Environmentalists such as the Sierra Club contend the whole process by which natural gas exports are considered should be reviewed and debated publicly in part because existing policy is based on America’s natural gas needs of more than 30 years ago. More localized efforts such as the Chesapeake Climate Action Coalition, which opposes a terminal planned for coastal Virginia, assert the risks of ‘fracked gas’ overtake any economic benefits.
That is countered by appeals from deep-pocketed trade associations such as the American Petroleum Institute and America’s Natural Gas Alliance (ANGA) and a contingent in the Republican-controlled U.S. House of Representatives. A bill in the House, H.R. 6, reportedly would grant permits to all remaining 23 proposed LNG export facilities — get this — “without delay or modification.” That seems preposterous on its face and cannot be taken seriously.
As often is the case, the most prudent choice lies somewhere in between. Dare I say this is one instance where the process by which the federal government is handling a controversial issue reflects the proper balance. I’ll speculate that under a fine tooth comb the process could be improved, but not measurably quickened. It shouldn’t be short-circuited.
Let’s not forget that U.S. LNG export terminals (see illustrative photo, right) are private – not public – projects. Their owners will sell LNG for the biggest return on their investment. If that means selling LNG to Japan, which desperately needs gas as it recovers from Fukushima, or China, which just as desperately needs to minimize its dependence on more polluting coal for power generation, then exporters will quickly bypass Ukraine and Eastern Europe, politics be dammed.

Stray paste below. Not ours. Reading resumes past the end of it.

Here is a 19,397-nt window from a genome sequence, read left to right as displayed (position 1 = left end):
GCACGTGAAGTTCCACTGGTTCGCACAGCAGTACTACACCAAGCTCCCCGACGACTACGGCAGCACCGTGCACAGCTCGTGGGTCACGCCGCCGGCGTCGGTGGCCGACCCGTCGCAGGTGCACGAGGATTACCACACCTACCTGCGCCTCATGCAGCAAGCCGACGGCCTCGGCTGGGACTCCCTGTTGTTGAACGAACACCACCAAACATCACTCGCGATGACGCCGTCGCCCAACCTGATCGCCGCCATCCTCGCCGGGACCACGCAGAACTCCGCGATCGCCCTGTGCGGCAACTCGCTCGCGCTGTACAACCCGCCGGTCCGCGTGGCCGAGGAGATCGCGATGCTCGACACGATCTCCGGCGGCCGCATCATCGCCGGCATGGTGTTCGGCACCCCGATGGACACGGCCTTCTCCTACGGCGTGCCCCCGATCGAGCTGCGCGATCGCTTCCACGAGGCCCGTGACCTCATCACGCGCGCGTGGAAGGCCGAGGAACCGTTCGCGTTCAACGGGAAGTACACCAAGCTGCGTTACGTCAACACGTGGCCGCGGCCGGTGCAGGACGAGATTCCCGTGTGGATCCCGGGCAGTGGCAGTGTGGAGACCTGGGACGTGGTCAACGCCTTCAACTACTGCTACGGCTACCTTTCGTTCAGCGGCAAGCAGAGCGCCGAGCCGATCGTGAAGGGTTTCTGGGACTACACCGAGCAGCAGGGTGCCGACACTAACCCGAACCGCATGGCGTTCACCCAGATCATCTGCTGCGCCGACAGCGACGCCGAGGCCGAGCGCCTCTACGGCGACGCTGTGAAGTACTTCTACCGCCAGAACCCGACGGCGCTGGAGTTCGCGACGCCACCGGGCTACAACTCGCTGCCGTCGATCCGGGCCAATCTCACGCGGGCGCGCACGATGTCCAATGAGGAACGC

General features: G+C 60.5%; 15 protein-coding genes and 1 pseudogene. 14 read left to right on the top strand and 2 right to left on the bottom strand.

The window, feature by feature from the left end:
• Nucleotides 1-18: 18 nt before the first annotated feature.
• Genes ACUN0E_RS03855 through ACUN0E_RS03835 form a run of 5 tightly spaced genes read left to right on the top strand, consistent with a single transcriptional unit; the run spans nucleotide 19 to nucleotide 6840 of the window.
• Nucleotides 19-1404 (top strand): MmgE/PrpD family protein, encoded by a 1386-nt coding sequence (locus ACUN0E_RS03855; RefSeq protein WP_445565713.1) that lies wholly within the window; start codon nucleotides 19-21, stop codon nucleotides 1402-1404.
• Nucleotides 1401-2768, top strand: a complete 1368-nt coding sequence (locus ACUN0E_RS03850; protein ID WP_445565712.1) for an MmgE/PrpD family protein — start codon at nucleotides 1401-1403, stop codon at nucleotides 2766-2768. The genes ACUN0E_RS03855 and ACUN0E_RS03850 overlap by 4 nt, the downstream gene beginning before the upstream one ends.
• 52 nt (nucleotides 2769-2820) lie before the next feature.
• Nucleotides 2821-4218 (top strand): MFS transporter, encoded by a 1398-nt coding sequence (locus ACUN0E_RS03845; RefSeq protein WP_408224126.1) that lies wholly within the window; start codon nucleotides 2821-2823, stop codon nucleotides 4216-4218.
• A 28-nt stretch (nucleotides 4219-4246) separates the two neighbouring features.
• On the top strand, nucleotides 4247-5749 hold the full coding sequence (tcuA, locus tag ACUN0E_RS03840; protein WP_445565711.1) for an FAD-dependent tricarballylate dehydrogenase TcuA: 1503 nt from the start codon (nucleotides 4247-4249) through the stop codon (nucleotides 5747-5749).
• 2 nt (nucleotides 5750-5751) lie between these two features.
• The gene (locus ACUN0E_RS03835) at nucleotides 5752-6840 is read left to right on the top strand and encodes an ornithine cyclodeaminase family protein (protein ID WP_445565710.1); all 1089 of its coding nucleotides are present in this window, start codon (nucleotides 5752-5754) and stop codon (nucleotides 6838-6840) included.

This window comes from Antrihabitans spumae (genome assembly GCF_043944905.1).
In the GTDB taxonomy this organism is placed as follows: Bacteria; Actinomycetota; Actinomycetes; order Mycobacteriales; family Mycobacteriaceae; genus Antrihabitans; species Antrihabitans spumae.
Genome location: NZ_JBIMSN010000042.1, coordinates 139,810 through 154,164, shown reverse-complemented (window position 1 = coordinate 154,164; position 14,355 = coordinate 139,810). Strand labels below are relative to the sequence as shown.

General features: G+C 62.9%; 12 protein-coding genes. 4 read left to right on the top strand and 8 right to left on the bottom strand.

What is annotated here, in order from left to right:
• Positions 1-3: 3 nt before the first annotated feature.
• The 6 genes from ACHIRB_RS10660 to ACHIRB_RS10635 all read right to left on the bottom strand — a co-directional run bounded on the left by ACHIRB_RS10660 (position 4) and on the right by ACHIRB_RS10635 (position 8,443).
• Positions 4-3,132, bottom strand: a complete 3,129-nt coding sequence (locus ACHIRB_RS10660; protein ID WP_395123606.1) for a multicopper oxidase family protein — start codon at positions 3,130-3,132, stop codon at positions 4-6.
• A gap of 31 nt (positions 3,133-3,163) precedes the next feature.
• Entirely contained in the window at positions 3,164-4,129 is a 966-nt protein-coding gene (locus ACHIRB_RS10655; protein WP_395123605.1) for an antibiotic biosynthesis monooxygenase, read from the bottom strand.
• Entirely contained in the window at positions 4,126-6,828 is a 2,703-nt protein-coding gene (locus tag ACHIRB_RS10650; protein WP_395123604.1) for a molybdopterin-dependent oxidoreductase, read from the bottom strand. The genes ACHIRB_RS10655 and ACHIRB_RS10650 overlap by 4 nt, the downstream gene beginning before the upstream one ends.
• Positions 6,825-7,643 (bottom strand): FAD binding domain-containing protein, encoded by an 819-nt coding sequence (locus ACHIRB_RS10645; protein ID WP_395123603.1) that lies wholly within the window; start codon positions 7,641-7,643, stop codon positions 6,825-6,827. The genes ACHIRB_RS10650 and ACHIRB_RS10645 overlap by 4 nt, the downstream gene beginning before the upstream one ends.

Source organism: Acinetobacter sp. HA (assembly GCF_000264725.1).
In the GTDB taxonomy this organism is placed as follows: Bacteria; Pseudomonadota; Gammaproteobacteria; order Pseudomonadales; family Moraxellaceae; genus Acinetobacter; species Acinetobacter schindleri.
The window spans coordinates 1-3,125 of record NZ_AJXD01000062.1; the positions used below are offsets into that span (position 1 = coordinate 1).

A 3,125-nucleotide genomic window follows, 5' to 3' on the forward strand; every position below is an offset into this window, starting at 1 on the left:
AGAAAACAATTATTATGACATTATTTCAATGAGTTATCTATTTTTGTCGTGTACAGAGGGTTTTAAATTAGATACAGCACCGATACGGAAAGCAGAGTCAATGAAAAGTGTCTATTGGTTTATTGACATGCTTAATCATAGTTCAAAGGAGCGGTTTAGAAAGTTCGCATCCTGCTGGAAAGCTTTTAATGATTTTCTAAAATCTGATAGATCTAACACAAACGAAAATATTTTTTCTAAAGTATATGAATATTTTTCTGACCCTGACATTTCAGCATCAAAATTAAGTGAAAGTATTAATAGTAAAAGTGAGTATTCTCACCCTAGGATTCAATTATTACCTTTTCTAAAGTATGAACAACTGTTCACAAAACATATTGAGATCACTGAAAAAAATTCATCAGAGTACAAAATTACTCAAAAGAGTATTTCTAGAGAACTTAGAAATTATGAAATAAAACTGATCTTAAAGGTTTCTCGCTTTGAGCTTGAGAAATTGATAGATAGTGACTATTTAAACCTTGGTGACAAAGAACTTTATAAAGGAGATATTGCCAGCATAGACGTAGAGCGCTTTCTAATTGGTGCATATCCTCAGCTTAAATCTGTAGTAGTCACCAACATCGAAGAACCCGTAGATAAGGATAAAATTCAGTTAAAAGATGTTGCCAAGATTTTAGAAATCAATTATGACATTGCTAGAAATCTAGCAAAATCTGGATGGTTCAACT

PHOTO: The first terminal in the U.S. set to begin exporting LNG later this year from Sabine Pass on the Texas – Louisiana border owned by Cheniere Energy, Inc.
How these various game-changing scenarios play out will be intriguing to watch.
All this reminds me of the adage that one knows a policy strikes a reasonable middle ground when credible voices are arguing both for something and other credible voices are arguing against it. At the risk of oversimplification, that’s what we have with the licensing and approval processes for LNG export terminals.
So, I say let the chips fall where they may. Don’t speed up the process unless we find something egregiously wrong Let’s maintain the integrity of both the trade authorizaton and the FERC licensing. This way, years from now we’ll all be able to look back, hopefully with confidence, that each application was handled prudently without too much self-dealing or political influence.
If you want to drill down on the economics and metrics that play a role in the evolving global natural gas business, I recommend reading:
- a March 25 column by syndicated columnist Robert Samuelson who asserts Russia’s natural gas weapon is overblown;
- this recent article by oil industry consultant and writer Geoffrey Styles arguing the potential wave of new gas supplies on the world’s markets cannot be ignored; and
- this March 24 report by TIME magazine’s Alex Rogers, about how the shortage of U.S. export capacity and Ukraine’s current inability to import any gas amounts to an “empty threat” to Russian President Vladimir Putin.